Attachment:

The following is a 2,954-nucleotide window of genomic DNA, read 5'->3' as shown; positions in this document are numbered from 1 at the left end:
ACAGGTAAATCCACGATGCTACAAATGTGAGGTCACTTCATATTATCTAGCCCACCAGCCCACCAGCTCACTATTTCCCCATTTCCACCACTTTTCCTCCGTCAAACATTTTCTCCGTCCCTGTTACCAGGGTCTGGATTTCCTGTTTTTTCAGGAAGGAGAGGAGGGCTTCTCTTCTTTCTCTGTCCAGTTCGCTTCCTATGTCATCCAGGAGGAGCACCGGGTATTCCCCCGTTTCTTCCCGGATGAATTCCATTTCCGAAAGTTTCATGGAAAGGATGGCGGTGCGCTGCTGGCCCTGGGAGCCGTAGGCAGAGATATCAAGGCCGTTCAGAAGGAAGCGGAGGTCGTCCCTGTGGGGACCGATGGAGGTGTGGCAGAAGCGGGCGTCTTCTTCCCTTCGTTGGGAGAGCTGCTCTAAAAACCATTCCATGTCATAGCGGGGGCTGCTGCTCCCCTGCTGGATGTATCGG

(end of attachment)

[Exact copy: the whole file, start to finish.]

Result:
The following is a 2,954-nucleotide window of genomic DNA, read 5'->3' as shown; positions in this document are numbered from 1 at the left end:
ACAGGTAAATCCACGATGCTACAAATGTGAGGTCACTTCATATTATCTAGCCCACCAGCCCACCAGCTCACTATTTCCCCATTTCCACCACTTTTCCTCCGTCAAACATTTTCTCCGTCCCTGTTACCAGGGTCTGGATTTCCTGTTTTTTCAGGAAGGAGAGGAGGGCTTCTCTTCTTTCTCTGTCCAGTTCGCTTCCTATGTCATCCAGGAGGAGCACCGGGTATTCCCCCGTTTCTTCCCGGATGAATTCCATTTCCGAAAGTTTCATGGAAAGGATGGCGGTGCGCTGCTGGCCCTGGGAGCCGTAGGCAGAGATATCAAGGCCGTTCAGAAGGAAGCGGAGGTCGTCCCTGTGGGGACCGATGGAGGTGTGGCAGAAGCGGGCGTCTTCTTCCCTTCGTTGGGAGAGCTGCTCTAAAAACCATTCCATGTCATAGCGGGGGCTGCTGCTCCCCTGCTGGATGTATCGG